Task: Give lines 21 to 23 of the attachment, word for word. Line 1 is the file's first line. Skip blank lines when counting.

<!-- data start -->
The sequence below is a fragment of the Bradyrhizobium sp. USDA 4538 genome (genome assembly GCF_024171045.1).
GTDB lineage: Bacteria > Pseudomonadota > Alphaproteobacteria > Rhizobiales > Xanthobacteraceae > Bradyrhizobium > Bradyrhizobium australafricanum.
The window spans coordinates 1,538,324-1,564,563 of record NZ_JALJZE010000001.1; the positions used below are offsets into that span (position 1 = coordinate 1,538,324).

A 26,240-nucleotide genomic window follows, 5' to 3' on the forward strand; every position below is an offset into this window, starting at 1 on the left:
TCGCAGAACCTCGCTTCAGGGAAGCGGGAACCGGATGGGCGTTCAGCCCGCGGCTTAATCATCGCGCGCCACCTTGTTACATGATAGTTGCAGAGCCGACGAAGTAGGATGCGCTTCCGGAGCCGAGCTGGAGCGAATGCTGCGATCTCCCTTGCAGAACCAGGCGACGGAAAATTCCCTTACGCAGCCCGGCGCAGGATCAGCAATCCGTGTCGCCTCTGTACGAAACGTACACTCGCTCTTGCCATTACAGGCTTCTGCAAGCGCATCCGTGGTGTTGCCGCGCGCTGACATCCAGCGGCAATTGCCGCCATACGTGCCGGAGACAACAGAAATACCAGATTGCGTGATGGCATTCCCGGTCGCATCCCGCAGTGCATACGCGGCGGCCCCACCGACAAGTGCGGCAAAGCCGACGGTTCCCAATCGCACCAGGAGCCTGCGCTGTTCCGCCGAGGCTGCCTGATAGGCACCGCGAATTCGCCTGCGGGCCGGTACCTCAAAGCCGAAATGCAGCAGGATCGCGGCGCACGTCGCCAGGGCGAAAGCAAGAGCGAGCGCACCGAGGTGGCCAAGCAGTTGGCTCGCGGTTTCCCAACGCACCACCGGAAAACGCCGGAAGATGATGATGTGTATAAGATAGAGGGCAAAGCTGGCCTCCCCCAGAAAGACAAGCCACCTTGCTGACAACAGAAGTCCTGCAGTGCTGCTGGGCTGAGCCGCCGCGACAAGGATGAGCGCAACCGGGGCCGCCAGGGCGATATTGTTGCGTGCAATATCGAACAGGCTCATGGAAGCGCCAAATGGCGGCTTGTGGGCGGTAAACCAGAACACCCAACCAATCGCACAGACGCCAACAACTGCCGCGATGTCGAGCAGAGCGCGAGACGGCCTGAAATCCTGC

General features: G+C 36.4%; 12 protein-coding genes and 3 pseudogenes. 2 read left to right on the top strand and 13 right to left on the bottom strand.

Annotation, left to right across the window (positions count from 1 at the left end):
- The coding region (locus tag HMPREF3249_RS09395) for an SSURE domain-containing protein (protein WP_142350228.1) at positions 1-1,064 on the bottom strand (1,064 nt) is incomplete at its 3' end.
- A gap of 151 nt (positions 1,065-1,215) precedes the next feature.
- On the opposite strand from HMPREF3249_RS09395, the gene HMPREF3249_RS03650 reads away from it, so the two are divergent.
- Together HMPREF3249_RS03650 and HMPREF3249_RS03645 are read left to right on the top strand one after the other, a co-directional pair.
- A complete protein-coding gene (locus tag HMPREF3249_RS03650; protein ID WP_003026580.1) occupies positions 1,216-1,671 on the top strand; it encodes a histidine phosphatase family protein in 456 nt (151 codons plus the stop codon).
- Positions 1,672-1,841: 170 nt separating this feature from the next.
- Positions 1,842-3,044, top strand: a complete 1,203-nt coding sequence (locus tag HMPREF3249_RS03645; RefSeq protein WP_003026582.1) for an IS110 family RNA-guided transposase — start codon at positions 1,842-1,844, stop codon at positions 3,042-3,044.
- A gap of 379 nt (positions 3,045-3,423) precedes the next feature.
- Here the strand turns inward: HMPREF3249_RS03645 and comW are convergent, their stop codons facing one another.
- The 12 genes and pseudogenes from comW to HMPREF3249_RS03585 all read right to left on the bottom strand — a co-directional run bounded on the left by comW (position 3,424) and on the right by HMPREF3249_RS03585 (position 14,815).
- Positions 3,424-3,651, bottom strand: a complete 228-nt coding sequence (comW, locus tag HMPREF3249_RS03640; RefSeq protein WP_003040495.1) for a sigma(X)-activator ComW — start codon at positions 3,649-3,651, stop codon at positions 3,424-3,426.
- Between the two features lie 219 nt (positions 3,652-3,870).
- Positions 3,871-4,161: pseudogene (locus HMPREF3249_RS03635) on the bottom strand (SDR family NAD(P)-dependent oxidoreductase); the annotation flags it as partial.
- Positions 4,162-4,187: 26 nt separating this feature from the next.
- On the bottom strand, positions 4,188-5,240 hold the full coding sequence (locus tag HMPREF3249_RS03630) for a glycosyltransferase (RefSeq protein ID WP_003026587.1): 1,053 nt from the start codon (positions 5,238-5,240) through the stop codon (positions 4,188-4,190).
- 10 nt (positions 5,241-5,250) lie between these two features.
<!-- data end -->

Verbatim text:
- Positions 4,162-4,187: 26 nt separating this feature from the next.
- On the bottom strand, positions 4,188-5,240 hold the full coding sequence (locus tag HMPREF3249_RS03630) for a glycosyltransferase (RefSeq protein ID WP_003026587.1): 1,053 nt from the start codon (positions 5,238-5,240) through the stop codon (positions 4,188-4,190).
- 10 nt (positions 5,241-5,250) lie between these two features.